YPS Insight: The future of EV charging - what does EV charging look like over the next few years?Motoring |
As electric vehicles become increasingly commonplace on UK roads, the requirement for charging them grows also. We look at what to expect from the EV charging market over the next few years.
There is set to be plenty of development over the next five years in EV charging, with some ideas already a fair way down the line, and others just starting out.
Of course, the focus is on public infrastructure, but EV charging at home and work is more important most of the time, and significantly reduces the number of public points required.
High-power chargers (HPCs) or ultra-rapids are no longer new, but they still lag behind the rapid charge point for widespread availability. This is a crucial change that we shall see implemented over the next few years.
With faster charging speeds - anything over 100 kW, but often 150 kW, or even up to 350 kW - charging times are reduced on EVs that can take such power.
By adding hundreds of miles in 15 minutes, it keeps the chargers available for other drivers to use, and also makes long-distance EV driving a more attractive proposition.
Currently, high-power chargers account for around a quarter of all rapid/ultra-rapid points in the UK, though more than half of those units are on the Tesla Supercharger network, only available for Tesla drivers.
By building out far greater numbers of high-power points, the majority of new EV drivers will be able to charge to their car’s potential.
There are already huge plans in place from a variety of networks to get new charge points into the ground. The likes of the Gridserve takeover of Electric Highway - found at motorway services - has seen a commitment to both replace the old, unreliable points, and then also boost the numbers of units in the ground.
Pan-European ultra-rapid specialist Ionity has recently committed to phase two of its roll-out, adding more sites and increasing the number of points at existing locations.
Then add in the likes of InstaVolt and Osprey in the UK boosting numbers regularly, and big-oil backed BP Pulse and Shell Recharge, and the number of points is going to rise quickly.
V2G - Vehicle-to-Grid
With electric vehicles placing more strain on the national grid as they become more popular, there are calls for wholesale improvements to infrastructure - those aren’t really needed. Firstly, the grid has capacity for large uptake of EVs if used in a smart manner. But also, EVs offer a solution to the ‘problem they create’.
The use of V2G charging allows electric vehicles to become mobile energy storage devices - a battery pack with wheels. By charging up in off-peak times and then feeding into the home/workplace or grid at points of high demand, EVs support not just other electric vehicles, but anything else powered by electricity.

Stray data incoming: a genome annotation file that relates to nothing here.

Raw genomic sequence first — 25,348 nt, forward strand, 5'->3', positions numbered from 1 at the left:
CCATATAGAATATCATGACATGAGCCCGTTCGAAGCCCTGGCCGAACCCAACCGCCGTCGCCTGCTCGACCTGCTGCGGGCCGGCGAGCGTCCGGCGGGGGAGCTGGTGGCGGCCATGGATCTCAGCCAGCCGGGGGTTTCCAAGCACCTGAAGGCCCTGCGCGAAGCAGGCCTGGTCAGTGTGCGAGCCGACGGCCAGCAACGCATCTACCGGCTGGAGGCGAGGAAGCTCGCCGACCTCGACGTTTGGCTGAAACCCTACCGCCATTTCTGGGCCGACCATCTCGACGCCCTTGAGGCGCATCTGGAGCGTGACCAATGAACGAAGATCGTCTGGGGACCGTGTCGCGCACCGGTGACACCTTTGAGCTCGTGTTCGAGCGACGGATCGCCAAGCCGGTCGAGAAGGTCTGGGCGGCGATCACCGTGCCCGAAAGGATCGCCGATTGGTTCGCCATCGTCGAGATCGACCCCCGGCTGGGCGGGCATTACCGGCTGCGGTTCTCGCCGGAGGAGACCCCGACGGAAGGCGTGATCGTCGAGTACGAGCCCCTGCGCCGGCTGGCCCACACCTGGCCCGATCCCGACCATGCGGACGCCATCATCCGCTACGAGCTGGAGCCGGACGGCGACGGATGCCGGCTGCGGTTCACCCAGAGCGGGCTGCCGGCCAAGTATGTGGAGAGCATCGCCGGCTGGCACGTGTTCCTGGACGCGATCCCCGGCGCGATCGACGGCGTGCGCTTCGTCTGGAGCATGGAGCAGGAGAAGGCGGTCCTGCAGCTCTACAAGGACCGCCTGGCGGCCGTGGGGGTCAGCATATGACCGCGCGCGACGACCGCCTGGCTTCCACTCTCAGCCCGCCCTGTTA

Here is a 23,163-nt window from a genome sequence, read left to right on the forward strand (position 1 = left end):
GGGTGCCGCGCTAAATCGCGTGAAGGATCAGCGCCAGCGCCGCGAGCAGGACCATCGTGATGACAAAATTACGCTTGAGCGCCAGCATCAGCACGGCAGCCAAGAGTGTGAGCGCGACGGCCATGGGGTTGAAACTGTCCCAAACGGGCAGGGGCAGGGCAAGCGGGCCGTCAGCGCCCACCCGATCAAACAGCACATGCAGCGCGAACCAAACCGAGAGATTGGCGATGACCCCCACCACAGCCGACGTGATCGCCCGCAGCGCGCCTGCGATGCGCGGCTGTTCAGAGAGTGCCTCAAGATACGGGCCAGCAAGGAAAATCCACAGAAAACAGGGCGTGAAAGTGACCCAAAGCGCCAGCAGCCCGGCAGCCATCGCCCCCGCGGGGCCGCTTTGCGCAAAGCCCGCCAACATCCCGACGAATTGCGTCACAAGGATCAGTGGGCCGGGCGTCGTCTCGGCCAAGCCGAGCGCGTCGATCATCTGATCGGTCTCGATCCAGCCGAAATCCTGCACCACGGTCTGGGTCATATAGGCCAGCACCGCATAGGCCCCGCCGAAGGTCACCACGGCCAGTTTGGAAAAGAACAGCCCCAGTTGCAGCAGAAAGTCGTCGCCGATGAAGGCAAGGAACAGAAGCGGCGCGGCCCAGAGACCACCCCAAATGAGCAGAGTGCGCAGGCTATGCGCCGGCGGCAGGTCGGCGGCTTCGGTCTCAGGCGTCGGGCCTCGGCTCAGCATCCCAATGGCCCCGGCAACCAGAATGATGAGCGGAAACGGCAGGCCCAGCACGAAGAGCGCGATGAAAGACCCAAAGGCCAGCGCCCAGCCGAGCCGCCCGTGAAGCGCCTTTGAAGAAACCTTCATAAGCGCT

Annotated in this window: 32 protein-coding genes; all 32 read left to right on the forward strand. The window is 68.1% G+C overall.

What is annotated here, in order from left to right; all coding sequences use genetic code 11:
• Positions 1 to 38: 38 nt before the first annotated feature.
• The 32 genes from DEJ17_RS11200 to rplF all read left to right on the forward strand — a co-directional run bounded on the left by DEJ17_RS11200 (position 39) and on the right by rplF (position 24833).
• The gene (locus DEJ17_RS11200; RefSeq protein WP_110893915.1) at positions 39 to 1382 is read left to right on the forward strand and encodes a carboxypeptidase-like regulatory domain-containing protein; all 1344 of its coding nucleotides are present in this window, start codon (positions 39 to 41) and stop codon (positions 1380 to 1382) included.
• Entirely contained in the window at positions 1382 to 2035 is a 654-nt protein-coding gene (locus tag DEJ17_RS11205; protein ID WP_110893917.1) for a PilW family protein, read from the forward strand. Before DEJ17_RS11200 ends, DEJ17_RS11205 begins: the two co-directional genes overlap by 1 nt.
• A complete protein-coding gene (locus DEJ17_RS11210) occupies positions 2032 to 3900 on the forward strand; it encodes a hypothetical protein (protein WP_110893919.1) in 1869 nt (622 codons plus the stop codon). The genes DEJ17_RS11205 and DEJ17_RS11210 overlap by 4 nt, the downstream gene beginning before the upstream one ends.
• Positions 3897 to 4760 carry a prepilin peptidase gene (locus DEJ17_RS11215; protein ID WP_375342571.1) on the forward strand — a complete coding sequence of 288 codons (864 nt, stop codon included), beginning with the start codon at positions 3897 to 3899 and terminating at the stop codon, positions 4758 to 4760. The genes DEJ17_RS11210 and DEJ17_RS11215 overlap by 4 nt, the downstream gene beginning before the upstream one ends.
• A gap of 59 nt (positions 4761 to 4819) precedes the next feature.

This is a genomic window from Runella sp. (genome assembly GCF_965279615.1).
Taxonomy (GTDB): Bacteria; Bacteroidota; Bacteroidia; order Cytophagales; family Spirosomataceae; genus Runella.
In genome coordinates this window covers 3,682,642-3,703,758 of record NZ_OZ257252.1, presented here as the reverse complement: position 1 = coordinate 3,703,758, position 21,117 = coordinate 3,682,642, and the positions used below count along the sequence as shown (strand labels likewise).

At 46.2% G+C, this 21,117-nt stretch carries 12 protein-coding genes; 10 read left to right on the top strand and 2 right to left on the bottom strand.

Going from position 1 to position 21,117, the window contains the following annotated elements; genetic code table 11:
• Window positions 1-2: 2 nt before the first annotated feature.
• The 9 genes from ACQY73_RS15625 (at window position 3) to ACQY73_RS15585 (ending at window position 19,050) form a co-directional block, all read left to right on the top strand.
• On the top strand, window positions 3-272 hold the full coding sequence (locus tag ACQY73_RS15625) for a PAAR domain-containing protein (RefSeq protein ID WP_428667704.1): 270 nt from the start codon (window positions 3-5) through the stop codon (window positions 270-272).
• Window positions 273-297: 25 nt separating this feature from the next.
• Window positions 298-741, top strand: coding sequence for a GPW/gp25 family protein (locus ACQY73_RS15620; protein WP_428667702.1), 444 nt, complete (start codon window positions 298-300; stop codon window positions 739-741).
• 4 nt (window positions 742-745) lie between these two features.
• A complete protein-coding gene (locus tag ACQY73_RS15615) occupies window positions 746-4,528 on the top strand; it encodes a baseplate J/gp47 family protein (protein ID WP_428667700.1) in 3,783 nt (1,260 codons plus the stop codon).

Home charging plans
Recently announced rules from the UK Government state that from 2022 new homes and business premises will have to be ready for EV charge points, with all the infrastructure and systems required to install units easily.
This will dramatically increase the number of home, workplace, and destination charge points available for EV drivers to use - though as yet specifications and additional information have not yet been revealed.
Yup, that’s the same sort of induction charging used for many mobile phones… just for a car. It’s not an ideal system, with greater efficiency losses than a wired set-up.
But it does allow for vehicles such as taxis a handy way of easily charging - and even moving along a taxi rank - without plugging in multiple times.
This is very much one of the concepts that is already on the road to being established. But whilst there are a handful of large-scale charge points across the UK currently, there are plans for large numbers of hubs to be built nationwide.
What this does is offer as may charge points as you would find petrol pumps on a forecourt, and often facilities such as a cafe, toilets, somewhere dry to wait etc to improve the charging experience further. Within a couple of years, charging hubs will be easy to find anywhere.
Destinations on board
Suitability for purpose is a key need for EV charge point installation, and this is a theme we’re likely to see developed in coming years. For example, motorway services have rapid or ultra-rapid points fitted, which makes sense due to the sites being visited whilst on longer trips.
Supermarkets often need a blend of rapid and fast points, to accommodate those shoppers nipping in for a loaf of bread, or doing a full weekly shop. Cinemas will see people spend at least three hours parked up, and often longer, so car parks can essentially just feature fast points. Finally, the likes of airports can just install slow points, but lots of them, since most drivers will be parked for hours and often days.
With a number of trends set to come through into the UK EV charging market, what can often be a fragmented infrastructure and one still in its infancy will quickly turn into a coordinated and wide-spread service for EV drivers.